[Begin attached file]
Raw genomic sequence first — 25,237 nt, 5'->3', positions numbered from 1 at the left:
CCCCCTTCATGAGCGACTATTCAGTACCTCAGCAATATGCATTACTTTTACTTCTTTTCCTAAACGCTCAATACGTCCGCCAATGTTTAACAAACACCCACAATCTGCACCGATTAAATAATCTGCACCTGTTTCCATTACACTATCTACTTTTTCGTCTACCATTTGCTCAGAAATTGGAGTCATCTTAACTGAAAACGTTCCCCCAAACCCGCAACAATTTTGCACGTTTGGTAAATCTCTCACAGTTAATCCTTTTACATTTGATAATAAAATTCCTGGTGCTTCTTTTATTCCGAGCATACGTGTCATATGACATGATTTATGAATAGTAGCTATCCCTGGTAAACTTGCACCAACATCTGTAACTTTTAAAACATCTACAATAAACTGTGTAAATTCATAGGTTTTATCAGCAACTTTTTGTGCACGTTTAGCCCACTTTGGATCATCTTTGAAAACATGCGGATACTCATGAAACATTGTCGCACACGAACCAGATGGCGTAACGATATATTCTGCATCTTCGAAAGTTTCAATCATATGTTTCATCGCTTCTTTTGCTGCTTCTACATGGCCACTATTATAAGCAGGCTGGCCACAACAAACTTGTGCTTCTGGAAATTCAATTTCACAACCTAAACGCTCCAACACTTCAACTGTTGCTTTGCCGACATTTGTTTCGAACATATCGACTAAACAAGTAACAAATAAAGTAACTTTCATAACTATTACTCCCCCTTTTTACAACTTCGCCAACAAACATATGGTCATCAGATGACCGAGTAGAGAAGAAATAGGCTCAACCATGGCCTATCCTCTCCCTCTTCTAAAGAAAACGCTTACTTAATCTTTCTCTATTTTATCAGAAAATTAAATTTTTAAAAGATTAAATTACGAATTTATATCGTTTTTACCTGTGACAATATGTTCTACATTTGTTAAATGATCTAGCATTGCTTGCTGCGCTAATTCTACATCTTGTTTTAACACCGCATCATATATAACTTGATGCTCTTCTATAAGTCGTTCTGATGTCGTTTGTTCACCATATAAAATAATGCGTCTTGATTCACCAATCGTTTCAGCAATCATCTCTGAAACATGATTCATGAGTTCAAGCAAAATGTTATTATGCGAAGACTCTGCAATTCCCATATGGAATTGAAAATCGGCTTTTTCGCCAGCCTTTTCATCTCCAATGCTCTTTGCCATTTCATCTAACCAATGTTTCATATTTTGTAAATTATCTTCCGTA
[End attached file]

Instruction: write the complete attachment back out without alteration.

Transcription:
Raw genomic sequence first — 25,237 nt, 5'->3', positions numbered from 1 at the left:
CCCCCTTCATGAGCGACTATTCAGTACCTCAGCAATATGCATTACTTTTACTTCTTTTCCTAAACGCTCAATACGTCCGCCAATGTTTAACAAACACCCACAATCTGCACCGATTAAATAATCTGCACCTGTTTCCATTACACTATCTACTTTTTCGTCTACCATTTGCTCAGAAATTGGAGTCATCTTAACTGAAAACGTTCCCCCAAACCCGCAACAATTTTGCACGTTTGGTAAATCTCTCACAGTTAATCCTTTTACATTTGATAATAAAATTCCTGGTGCTTCTTTTATTCCGAGCATACGTGTCATATGACATGATTTATGAATAGTAGCTATCCCTGGTAAACTTGCACCAACATCTGTAACTTTTAAAACATCTACAATAAACTGTGTAAATTCATAGGTTTTATCAGCAACTTTTTGTGCACGTTTAGCCCACTTTGGATCATCTTTGAAAACATGCGGATACTCATGAAACATTGTCGCACACGAACCAGATGGCGTAACGATATATTCTGCATCTTCGAAAGTTTCAATCATATGTTTCATCGCTTCTTTTGCTGCTTCTACATGGCCACTATTATAAGCAGGCTGGCCACAACAAACTTGTGCTTCTGGAAATTCAATTTCACAACCTAAACGCTCCAACACTTCAACTGTTGCTTTGCCGACATTTGTTTCGAACATATCGACTAAACAAGTAACAAATAAAGTAACTTTCATAACTATTACTCCCCCTTTTTACAACTTCGCCAACAAACATATGGTCATCAGATGACCGAGTAGAGAAGAAATAGGCTCAACCATGGCCTATCCTCTCCCTCTTCTAAAGAAAACGCTTACTTAATCTTTCTCTATTTTATCAGAAAATTAAATTTTTAAAAGATTAAATTACGAATTTATATCGTTTTTACCTGTGACAATATGTTCTACATTTGTTAAATGATCTAGCATTGCTTGCTGCGCTAATTCTACATCTTGTTTTAACACCGCATCATATATAACTTGATGCTCTTCTATAAGTCGTTCTGATGTCGTTTGTTCACCATATAAAATAATGCGTCTTGATTCACCAATCGTTTCAGCAATCATCTCTGAAACATGATTCATGAGTTCAAGCAAAATGTTATTATGCGAAGACTCTGCAATTCCCATATGGAATTGAAAATCGGCTTTTTCGCCAGCCTTTTCATCTCCAATGCTCTTTGCCATTTCATCTAACCAATGTTTCATATTTTGTAAATTATCTTCCGTA